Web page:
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Status of the HTTP URI Scheme

Since the HTTP specification has come up a number of times recently, I thought I'd do my own research. It's not my purpose here to either defend or attack its use as proposed for the semantic web (much as I'm eager to do both); I just wanted to find out what the story is.

URI schemes are defined by IANA, which lists its scheme registry here: http://www.iana.org/assignments/uri-schemes.html If you look in here for HTTP, you find that the HTTP URI scheme is defined by the HTTP/1.1 specification. This document in turns says:

resource 
A network data object or service that can be identified by a URI, as defined in section 3.2. Resources may be available in multiple representations (e.g. multiple languages, data formats, size, and resolutions) or vary in other ways.

It never comes out and says that the URI (or more precisely the request-URI together with the Host: header) is supposed to 'identify' a resource; it merely says that the resource to be [accessed] is identified (by the server) by looking at that information. If in the judgment of the server the URI doesn't identify a resource, it can do as it pleases, maybe.

I don't understand # yet, but am led to understand that it's unproblematic (for RDF content types), so I'll focus on 303.

Suppose that an HTTP URI 'refers to' a potato and that a server knows this. The specification for 303 says "The response to the request can be found under a different URI" - meaning a GET or other HTTP request. If the URI refers to (identifies; see below) a potato, then a 303 would be an assertion (according to RFC 2616) that a potato can handle a GET request, which is absurd.

405 Method Not Allowed would make sense, I think, except that it is defined to mean "is not allowed for the resource identified by the Request-URI" - but the case we're considering is that of a request-URI that doesn't refer to a resource at all.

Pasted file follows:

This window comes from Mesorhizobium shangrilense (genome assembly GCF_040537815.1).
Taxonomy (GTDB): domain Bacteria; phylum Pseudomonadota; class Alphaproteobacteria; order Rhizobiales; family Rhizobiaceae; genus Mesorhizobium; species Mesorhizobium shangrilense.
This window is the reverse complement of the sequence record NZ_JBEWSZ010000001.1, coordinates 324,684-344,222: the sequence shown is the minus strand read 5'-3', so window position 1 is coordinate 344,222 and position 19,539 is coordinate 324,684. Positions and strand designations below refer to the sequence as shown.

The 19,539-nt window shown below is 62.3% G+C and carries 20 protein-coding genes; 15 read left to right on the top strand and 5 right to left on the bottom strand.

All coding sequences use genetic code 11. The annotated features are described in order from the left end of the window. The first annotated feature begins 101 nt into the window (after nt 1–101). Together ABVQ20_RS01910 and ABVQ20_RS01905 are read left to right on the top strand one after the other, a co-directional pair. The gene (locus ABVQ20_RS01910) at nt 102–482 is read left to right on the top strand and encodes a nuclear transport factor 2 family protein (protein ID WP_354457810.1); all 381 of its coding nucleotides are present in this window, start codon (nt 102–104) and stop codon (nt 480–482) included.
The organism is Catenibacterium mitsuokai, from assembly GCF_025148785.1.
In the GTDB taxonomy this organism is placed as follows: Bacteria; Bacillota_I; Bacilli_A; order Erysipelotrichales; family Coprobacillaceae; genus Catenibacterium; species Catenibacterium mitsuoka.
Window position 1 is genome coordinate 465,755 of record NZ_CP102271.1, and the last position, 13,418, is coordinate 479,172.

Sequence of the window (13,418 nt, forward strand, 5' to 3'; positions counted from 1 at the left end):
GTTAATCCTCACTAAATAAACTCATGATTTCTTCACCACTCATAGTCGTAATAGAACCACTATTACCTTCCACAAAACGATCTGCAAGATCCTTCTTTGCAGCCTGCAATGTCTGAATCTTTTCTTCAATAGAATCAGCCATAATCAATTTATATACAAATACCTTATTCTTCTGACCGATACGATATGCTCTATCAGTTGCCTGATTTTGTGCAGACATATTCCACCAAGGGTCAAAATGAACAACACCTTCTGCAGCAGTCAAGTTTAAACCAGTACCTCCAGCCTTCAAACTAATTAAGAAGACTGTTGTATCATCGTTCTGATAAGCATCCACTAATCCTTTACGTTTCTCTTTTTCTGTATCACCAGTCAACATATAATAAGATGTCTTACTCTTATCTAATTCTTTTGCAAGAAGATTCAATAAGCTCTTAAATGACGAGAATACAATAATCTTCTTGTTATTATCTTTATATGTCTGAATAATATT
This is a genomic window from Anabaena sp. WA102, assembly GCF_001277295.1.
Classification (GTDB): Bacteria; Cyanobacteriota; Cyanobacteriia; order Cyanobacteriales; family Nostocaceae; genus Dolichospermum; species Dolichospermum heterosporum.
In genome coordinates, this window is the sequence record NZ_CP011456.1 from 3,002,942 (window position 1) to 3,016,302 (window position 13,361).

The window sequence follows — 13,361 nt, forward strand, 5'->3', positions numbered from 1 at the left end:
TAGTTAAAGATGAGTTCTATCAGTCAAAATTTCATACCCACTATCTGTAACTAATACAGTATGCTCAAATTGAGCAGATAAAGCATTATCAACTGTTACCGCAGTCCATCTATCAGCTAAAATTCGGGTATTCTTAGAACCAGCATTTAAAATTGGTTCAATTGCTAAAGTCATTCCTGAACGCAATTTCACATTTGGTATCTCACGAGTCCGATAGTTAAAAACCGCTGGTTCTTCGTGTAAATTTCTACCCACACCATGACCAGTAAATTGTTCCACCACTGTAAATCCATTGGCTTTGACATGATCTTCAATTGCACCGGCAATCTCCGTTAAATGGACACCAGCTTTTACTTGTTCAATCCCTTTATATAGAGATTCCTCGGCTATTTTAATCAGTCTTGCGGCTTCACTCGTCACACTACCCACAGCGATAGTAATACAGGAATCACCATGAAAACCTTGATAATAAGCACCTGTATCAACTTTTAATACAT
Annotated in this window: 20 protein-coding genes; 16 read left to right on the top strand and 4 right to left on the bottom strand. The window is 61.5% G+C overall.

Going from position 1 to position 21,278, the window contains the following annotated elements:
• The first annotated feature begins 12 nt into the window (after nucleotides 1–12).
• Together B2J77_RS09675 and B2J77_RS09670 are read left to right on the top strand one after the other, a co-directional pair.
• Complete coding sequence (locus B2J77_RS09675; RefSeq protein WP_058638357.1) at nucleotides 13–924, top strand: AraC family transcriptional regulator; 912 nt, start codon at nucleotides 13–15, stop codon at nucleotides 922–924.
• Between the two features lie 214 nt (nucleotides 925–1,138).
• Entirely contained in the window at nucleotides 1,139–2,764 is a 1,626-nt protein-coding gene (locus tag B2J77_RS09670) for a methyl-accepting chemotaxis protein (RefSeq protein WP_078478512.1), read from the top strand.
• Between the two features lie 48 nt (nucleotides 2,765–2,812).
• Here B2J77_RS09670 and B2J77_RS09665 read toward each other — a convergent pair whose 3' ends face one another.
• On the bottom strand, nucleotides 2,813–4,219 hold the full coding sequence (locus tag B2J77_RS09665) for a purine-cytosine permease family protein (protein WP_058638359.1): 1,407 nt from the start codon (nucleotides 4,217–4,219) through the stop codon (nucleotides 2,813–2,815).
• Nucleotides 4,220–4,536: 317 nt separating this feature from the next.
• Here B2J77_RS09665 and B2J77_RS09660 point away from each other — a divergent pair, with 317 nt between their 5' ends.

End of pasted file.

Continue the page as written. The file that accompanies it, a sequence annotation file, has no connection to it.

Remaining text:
So the status of 303 URIs is extremely murky from a standards viewpoint, I think. 2616 doesn't come out and say you can't use an HTTP URI to refer to something that's not a 'network data object or service', but it's difficult to avoid reading it that way.

AWWW's use of "resource" to mean "thing" ("anything", "entity", etc.) is blatantly inconsistent with RFC 2616. I believe the consensus now is that AWWW should be fixed.

AWWW's introduction of the term "information resource" was redundant since we already had "resource" from RFC 2616 and its predecessors in widespread use. To attempt a technical definition for a back-formation from 'URI' was valiant, but I think is not helping the cause.

(The phrase 'that can be identified by a URI' in the definition is vacuous, since a URI can identify anything at all, and in the right circumstances any 'identifier' can be used by anyone to identify anything at all.)

One way to put the proposed semantic web use of 303 responses on a sound footing with regard to standards would be to revise the HTTP spec. This could probably be done without too much difficulty (relative to what it took to create HTTP in the first place).